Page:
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Schmerz. 2011 Jun;25(3):322-4. doi: 10.1007/s00482-011-1014-7.

[Pain words activate pain-processing neural structures].

[Article in German]

Author information

Institut für Psychologie, Lehrstuhl für Klinische und Biologische Psychologie, Am Steiger 3/1, 07743 Jena, Deutschland.


Previous studies suggested that areas of the neural"pain matrix" are activated by the processing of pain-related environmental cues such as pain-related pictures or descriptors of pain. However, it is still sketchy whether these activations are specific to the pain-relevant content of the stimuli or simply reflect a general effect of negative emotional valence or increased arousal. The present study addressed this question by investigating the neural mechanisms underlying the processing of pain-related, negative (non-pain-related), positive and neutral words. When subjects were instructed to image a situation associated with the word presented (imagination task), we found increased activation within the dorsolateral prefrontal cortex (DLPFC) and inferior parietal cortex (IPC) when processing pain-related words compared to other words. When attention was focused on a distracting task (distraction task), we found a decrease in activation within the dorsal anterior cingulum (dACC) and a relative increase in activation within the subgenual anterior cingulum (sACC) when processing pain-related words compared to other words. These results indicate that the differences in processing pain-related words compared to non-pain-related words are specific to the content of the words and cannot simply be explained by emotional valence or arousal. Additionally, we showed that the specific activations to pain-related words are substantially modulated by the attention demands of the task.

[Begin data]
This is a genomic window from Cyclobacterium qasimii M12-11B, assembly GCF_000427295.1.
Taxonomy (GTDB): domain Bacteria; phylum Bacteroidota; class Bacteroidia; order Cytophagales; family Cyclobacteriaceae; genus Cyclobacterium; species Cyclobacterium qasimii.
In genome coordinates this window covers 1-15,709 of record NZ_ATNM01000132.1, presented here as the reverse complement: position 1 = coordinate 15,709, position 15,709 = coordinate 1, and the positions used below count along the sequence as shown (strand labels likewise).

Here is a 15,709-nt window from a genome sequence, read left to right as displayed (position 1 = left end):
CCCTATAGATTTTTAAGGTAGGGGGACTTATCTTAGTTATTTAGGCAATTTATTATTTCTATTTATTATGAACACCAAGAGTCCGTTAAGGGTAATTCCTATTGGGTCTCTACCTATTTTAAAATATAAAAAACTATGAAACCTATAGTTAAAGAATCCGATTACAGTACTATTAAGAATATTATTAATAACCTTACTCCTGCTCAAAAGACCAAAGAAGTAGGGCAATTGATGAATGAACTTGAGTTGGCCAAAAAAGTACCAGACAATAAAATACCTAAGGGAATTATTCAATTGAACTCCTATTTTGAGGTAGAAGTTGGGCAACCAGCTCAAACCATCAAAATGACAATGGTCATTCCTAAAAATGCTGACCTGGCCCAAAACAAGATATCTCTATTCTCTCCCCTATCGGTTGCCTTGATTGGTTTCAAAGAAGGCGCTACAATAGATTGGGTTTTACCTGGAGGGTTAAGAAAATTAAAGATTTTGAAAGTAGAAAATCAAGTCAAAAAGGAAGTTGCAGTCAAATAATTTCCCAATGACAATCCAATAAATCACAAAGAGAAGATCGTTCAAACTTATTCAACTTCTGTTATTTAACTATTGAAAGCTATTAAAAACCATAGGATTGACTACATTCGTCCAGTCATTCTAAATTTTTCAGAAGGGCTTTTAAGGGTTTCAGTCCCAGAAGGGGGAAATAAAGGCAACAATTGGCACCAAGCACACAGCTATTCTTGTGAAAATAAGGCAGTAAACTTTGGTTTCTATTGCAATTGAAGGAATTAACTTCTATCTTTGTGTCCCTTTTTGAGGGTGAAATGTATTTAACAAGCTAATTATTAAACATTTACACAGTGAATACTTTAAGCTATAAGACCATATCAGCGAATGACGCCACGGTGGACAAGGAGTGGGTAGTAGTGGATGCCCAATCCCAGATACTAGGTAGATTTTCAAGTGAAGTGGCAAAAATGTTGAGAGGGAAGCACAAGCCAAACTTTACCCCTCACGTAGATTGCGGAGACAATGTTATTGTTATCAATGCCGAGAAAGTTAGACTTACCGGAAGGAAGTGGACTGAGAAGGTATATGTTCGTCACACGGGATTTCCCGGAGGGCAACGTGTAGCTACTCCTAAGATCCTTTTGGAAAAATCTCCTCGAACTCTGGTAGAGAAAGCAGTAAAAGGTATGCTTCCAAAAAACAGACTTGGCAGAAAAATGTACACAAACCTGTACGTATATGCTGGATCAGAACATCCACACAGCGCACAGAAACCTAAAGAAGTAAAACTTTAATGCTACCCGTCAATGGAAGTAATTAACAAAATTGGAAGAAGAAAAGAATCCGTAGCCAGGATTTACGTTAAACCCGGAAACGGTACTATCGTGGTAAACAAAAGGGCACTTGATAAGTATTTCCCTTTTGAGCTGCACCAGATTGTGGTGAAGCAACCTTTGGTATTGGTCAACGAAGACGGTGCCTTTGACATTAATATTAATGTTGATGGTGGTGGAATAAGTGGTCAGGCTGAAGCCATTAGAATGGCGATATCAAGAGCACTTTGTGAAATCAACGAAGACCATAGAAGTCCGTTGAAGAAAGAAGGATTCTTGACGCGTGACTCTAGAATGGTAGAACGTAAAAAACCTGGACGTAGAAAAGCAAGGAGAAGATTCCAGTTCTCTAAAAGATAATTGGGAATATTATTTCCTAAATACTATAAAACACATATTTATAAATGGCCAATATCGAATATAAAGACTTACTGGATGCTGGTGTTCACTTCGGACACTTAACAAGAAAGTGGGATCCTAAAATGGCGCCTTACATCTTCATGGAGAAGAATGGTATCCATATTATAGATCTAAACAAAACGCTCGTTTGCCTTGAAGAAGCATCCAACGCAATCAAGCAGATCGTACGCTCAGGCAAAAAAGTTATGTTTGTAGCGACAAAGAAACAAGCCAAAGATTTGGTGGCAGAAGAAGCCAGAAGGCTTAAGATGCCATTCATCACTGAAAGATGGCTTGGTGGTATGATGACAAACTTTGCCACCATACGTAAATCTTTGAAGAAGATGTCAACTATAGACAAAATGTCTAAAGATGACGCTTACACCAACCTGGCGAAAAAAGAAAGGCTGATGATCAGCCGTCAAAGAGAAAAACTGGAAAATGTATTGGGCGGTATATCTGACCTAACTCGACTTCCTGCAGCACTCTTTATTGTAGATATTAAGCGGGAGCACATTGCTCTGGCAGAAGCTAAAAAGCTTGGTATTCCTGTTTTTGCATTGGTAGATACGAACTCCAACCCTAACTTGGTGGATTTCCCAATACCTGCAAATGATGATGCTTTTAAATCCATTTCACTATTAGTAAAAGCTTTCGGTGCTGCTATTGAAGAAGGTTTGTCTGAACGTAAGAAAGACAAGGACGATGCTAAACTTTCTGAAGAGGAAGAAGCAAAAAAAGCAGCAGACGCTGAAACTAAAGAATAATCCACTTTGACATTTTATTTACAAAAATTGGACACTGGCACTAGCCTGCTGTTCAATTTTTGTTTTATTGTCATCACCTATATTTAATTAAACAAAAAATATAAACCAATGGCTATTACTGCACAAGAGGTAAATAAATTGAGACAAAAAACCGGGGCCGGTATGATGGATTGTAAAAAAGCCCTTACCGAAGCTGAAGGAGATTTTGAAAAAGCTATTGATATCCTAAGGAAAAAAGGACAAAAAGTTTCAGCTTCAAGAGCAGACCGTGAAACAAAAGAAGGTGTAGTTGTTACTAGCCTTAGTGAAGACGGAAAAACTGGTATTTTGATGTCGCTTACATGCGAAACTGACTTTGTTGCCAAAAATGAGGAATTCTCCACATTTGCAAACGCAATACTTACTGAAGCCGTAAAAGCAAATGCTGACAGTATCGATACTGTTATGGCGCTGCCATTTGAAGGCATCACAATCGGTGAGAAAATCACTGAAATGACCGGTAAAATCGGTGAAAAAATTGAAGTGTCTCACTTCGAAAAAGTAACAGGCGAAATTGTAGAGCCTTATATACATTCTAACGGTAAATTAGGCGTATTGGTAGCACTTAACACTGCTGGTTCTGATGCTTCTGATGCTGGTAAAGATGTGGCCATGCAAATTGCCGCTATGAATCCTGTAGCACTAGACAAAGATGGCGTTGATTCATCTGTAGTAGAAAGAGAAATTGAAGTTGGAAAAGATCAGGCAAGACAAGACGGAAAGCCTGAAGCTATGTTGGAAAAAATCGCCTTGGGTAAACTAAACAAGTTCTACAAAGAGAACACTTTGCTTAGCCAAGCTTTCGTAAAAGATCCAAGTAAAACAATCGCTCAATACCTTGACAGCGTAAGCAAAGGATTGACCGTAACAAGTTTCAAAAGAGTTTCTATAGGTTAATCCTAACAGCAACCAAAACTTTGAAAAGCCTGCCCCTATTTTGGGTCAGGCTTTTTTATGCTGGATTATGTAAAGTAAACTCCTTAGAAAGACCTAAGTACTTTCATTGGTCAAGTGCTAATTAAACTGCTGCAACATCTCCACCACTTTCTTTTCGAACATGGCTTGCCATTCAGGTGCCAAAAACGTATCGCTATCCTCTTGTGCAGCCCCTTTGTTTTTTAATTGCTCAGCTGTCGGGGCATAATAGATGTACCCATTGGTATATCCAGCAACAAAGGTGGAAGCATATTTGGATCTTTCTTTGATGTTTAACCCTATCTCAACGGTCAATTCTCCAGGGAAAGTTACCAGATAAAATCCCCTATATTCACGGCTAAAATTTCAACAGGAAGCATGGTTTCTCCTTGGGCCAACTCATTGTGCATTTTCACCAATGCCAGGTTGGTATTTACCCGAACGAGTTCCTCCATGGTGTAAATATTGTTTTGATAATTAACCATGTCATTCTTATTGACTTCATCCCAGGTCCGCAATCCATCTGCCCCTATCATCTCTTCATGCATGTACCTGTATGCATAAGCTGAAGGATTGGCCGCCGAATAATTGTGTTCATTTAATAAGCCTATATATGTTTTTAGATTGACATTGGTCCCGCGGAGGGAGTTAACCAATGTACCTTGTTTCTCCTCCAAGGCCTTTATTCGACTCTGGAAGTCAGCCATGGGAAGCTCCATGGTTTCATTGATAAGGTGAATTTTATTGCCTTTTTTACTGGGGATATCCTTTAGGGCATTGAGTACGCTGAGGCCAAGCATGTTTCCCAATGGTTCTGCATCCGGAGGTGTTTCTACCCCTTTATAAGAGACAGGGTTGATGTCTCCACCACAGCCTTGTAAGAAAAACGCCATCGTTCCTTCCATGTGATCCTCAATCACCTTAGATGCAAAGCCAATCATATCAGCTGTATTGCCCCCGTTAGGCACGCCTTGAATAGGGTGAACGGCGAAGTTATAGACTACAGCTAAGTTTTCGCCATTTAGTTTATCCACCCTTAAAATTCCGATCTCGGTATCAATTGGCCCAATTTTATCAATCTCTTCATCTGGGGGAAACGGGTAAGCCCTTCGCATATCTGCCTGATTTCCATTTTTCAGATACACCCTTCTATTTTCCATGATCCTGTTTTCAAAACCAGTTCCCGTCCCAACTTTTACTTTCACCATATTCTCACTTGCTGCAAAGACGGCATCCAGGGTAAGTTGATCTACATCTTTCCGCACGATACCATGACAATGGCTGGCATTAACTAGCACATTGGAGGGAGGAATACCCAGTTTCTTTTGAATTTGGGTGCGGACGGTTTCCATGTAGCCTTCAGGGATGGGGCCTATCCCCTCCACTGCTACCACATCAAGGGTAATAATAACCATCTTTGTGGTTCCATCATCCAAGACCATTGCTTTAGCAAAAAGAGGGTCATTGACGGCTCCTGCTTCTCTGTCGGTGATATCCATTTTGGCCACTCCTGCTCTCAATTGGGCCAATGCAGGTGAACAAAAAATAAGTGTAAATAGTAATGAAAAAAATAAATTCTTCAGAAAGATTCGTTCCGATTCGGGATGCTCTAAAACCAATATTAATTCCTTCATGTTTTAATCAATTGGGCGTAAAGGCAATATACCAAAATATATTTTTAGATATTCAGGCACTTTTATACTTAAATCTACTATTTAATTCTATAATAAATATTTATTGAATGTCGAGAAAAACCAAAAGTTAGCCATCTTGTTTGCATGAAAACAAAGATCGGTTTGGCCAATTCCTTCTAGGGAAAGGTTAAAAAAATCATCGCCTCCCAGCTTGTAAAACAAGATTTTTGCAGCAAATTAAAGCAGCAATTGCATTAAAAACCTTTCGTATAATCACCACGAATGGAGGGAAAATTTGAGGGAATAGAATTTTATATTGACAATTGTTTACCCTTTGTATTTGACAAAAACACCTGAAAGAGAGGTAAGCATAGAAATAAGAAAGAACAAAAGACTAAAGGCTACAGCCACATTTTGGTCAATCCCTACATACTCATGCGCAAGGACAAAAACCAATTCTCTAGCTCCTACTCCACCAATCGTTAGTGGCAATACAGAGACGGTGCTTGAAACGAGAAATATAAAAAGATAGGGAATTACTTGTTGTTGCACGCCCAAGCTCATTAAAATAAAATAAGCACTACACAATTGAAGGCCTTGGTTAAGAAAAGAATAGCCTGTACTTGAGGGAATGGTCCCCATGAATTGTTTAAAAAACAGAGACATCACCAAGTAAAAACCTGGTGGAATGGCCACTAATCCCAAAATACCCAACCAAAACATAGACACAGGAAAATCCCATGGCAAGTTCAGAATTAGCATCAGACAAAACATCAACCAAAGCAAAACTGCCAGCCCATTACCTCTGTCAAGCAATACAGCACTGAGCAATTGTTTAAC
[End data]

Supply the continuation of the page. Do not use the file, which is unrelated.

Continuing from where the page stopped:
[Indexed for MEDLINE]

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